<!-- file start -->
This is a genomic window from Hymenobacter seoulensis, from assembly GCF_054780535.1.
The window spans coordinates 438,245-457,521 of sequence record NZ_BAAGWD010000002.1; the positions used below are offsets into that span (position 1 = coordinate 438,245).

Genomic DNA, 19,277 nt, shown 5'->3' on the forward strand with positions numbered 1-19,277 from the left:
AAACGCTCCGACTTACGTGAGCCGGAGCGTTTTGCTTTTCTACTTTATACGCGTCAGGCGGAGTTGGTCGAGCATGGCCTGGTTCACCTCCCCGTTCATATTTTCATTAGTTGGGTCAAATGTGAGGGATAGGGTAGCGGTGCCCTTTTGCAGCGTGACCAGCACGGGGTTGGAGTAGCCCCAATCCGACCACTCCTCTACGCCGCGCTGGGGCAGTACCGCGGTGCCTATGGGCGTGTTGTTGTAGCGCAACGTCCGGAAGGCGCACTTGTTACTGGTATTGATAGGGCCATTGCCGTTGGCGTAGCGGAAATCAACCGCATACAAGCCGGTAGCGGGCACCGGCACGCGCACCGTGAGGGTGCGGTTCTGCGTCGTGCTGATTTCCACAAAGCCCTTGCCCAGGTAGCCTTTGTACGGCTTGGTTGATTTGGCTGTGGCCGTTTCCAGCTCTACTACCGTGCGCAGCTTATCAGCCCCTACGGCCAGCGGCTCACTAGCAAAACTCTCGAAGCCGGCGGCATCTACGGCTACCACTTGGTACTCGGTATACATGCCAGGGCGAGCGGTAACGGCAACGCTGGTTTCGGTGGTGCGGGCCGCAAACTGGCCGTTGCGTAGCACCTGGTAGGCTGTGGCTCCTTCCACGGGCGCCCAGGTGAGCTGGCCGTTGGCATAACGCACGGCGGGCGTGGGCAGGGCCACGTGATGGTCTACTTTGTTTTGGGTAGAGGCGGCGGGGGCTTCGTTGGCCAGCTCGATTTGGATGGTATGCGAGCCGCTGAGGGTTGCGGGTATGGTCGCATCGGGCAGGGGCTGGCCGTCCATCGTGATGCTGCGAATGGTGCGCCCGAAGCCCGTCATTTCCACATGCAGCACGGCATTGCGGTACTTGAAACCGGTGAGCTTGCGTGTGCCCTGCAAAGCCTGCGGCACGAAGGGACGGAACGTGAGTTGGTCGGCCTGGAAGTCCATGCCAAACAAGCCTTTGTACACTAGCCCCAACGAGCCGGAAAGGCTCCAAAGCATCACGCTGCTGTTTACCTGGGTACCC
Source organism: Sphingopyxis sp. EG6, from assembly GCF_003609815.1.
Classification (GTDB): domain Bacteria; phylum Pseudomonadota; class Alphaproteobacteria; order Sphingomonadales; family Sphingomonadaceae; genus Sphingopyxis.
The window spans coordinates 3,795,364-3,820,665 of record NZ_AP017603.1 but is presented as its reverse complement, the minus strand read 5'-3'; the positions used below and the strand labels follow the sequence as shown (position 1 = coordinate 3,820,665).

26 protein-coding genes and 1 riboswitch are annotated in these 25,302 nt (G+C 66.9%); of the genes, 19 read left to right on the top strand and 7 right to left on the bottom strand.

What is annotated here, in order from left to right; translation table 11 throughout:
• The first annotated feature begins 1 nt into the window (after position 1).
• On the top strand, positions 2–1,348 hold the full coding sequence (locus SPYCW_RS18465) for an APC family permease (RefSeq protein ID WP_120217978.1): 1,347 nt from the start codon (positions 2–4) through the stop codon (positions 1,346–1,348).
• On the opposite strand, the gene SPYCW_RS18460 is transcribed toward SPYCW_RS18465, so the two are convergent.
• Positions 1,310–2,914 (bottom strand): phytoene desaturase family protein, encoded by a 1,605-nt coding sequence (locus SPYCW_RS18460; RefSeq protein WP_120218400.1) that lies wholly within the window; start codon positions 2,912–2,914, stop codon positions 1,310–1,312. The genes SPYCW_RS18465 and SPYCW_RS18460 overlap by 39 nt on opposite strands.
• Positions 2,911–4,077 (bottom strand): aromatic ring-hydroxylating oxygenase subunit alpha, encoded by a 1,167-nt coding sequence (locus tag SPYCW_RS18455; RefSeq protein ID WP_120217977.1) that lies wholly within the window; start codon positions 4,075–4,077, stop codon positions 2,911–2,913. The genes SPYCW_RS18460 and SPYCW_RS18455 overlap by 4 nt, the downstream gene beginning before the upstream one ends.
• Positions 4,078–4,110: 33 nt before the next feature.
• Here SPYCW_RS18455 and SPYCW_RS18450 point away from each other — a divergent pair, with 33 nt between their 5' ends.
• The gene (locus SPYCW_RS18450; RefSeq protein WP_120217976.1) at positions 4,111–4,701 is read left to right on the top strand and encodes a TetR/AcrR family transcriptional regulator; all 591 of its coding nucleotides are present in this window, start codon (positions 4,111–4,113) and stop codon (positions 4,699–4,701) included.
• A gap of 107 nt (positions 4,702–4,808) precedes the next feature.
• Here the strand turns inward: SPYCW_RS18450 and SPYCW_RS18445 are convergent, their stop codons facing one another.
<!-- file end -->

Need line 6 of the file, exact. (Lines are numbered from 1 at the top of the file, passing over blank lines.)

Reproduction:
Classification (GTDB): domain Bacteria; phylum Pseudomonadota; class Alphaproteobacteria; order Sphingomonadales; family Sphingomonadaceae; genus Sphingopyxis.